JEFFERSON CITY — Missouri officials have prevented over $2 million from being paid out to a company involved in an apparent attempt to scam the state’s Medicaid program.

The amount of money blocked could be even higher as Gov. Mike Parson’s administration continues to investigate several out-of-state laboratories and marketing companies that were seeking to be reimbursed for fraudulent genetic tests done mainly on senior citizens.

The multi-agency probe has been underway since at least July as part of a crackdown on companies attempting to rip off the $10 billion program, which provides health insurance to the poor, disabled and children.

An update on whether additional claims have been rejected since July was not available. State officials also would not reveal the names of the companies being investigated.

“These are ongoing investigations so we unable to provide any further information,” Department of Social Services spokeswoman Rebecca Woelfel told the Post-Dispatch.

An update could come in November when members of a special commission convened by Parson are scheduled to meet in Jefferson City.

The governor announced in December he was forming a panel to investigate fraud and abuse in the Medicaid program, which could cost taxpayers as much as $170 million.

The task force is charged with identifying where Medicaid fraud happens and how to uncover inefficiencies in the system.

Through September, there were nearly 852,000 Missourians enrolled in the state’s Medicaid program. Of those, 523,000 were children.

In August, the administration issued a warning about companies offering free genetic testing to Medicare and Medicaid recipients. Officials said scammers offer cheek swabs for genetic testing in order to obtain an individual’s Medicare or Medicaid information for identify theft or fraudulent billing purposes.

In many cases, the companies are targeting people through telemarketing and booths at public events or health fairs.

Barret Wolters, manager of investigations at the Medicaid audit and compliance division of the department, told the task force that many seniors never receive a response after they provide a sample.

“Participants who agree to provide a saliva sample and answer some questions are told their test results will come back in a few weeks, but very few actually ever receive any results,” he said.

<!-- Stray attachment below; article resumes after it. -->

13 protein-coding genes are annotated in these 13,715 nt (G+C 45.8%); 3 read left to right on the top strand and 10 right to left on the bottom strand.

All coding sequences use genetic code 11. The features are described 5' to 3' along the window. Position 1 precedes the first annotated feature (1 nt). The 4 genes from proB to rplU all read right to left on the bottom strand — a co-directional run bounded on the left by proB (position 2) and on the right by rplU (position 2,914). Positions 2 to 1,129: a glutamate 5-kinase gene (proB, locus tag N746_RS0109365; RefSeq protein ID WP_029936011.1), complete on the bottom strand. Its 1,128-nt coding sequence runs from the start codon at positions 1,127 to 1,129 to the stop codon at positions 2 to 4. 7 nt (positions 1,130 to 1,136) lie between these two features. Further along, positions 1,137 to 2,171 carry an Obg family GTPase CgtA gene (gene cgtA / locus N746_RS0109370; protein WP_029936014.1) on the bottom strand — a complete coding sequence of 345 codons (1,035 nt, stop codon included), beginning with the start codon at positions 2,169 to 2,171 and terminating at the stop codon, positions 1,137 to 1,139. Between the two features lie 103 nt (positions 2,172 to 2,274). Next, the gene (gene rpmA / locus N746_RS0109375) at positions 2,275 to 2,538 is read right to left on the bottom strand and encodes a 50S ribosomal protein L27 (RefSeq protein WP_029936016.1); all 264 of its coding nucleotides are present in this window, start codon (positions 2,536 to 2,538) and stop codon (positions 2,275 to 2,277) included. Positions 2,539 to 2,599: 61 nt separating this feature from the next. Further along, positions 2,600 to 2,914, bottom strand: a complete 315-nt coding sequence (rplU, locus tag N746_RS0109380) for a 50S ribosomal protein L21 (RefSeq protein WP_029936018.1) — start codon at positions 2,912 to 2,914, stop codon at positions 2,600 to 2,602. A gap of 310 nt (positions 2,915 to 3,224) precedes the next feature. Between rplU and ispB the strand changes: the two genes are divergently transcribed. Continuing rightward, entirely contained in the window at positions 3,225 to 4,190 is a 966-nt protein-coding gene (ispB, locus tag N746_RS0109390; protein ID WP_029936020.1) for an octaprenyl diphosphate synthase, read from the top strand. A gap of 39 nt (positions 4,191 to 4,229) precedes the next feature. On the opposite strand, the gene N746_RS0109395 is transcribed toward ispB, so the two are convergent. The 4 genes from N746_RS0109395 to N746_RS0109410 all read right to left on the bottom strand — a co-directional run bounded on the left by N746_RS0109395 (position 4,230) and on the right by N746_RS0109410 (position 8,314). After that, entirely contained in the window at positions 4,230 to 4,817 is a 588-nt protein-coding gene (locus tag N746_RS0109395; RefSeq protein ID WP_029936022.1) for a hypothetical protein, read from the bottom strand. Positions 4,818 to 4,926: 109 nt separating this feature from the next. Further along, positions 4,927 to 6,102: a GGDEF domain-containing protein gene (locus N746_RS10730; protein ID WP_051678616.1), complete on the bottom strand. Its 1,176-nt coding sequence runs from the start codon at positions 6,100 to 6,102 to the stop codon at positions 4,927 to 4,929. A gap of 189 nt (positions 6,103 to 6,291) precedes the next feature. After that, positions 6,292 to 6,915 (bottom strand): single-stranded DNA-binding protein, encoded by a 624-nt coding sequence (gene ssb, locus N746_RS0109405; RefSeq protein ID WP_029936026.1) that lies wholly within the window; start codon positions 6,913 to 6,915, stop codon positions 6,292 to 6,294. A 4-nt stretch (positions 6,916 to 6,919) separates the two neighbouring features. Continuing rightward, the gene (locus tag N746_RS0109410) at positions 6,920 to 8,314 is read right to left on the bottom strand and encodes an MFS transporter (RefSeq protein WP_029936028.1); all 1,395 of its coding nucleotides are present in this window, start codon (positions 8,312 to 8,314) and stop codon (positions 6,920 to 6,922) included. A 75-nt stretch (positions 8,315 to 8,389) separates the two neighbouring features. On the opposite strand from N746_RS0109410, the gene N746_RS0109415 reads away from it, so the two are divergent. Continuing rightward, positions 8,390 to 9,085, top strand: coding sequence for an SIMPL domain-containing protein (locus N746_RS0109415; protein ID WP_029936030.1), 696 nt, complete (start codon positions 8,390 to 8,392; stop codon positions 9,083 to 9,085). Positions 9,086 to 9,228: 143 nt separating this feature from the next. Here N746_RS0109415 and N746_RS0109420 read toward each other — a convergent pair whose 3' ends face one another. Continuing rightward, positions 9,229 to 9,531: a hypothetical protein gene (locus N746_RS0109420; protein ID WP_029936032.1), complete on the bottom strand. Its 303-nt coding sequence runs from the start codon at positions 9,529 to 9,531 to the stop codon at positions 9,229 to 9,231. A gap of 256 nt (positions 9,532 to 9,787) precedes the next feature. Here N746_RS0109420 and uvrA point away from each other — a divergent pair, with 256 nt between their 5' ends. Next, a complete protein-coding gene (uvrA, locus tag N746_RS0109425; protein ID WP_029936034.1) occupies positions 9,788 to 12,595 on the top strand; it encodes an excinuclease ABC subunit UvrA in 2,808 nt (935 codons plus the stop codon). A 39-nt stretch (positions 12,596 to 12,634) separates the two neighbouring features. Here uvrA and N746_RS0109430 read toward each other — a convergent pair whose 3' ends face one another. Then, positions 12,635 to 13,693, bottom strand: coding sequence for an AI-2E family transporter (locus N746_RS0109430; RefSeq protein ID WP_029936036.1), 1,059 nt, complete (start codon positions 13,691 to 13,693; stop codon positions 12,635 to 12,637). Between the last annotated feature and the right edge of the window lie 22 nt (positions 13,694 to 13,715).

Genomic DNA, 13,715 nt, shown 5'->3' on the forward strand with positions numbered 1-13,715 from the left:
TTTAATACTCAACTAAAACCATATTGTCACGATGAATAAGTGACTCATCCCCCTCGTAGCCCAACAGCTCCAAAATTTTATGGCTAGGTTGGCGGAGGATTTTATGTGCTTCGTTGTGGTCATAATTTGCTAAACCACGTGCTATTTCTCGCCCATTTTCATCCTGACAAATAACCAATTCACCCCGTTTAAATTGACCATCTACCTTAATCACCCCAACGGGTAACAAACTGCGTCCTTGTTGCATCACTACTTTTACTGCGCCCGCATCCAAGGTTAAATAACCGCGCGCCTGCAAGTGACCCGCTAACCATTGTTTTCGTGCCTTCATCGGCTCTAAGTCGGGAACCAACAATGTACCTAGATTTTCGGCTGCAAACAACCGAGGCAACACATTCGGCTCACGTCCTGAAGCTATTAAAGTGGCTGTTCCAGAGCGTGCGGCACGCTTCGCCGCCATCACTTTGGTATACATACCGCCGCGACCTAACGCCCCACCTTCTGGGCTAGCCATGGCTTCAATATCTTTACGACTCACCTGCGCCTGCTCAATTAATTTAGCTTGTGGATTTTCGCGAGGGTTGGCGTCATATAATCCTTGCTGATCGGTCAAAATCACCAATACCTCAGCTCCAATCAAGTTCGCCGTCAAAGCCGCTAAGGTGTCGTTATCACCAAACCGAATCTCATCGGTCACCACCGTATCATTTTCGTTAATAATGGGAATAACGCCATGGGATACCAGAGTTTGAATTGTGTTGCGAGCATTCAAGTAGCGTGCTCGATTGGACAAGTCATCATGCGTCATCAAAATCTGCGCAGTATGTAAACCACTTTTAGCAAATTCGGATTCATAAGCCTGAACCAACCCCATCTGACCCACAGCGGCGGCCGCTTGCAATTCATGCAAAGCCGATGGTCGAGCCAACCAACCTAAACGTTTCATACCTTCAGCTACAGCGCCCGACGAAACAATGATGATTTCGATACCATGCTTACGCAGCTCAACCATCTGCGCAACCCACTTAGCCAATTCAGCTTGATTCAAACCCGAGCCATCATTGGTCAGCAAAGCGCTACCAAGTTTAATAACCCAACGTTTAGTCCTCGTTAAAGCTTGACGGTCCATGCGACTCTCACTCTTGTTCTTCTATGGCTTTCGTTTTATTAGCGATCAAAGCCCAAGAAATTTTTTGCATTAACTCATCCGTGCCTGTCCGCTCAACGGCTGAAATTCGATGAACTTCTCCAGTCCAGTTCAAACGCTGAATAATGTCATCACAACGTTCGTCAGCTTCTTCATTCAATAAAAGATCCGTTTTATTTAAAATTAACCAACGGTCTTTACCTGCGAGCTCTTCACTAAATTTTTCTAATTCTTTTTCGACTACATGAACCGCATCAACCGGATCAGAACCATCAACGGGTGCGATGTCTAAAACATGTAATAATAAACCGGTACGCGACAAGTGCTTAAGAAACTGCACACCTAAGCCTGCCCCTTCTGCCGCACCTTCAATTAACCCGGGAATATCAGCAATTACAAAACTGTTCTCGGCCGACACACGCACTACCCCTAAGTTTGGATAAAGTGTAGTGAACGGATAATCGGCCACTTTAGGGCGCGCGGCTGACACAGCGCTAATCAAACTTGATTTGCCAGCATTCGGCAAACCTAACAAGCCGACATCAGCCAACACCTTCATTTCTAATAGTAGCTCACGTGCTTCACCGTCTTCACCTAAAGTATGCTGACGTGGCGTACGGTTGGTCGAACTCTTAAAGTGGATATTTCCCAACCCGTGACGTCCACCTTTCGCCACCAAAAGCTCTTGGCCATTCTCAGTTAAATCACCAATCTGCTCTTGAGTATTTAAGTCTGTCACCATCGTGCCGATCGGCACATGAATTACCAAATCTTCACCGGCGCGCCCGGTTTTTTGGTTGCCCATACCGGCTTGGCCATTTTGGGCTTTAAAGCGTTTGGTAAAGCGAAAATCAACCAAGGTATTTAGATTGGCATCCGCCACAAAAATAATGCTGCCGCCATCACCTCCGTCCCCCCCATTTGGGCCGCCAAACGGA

While Medicaid does pay for some genetic screening, it does not typically do so unless it is ordered by a doctor for cancer screening purposes.

In addition to the state investigations, health care companies involved in the task force also are reviewing their records to see if they have been targeted.

“Several attendees indicated they wanted the genetic testing procedure codes that were being billed so they could check their own claims data,” minutes of the July meeting noted.

The push to uncover fraud is part of an effort by the Republican administration to control the cost of the program, which represents about one-third of the state’s general revenue spending.

It comes as hospitals and other health care groups are circulating a petition to get a question on the November 2020 ballot asking Missourians if they want to expand Medicaid.

Currently, to qualify for Medicaid coverage, a Missouri resident must have a household income of 22% of the federal poverty level or be a pregnant woman, disabled senior or parent to a child already in the program.

Expansion supporters generally favor plans to expand Medicaid to individuals who have income at or below about 133% of the federal poverty level.

In addition to targeting the DNA testing companies, the task force also is seeking ways to make it easier to share data in order to halt improper billing issues.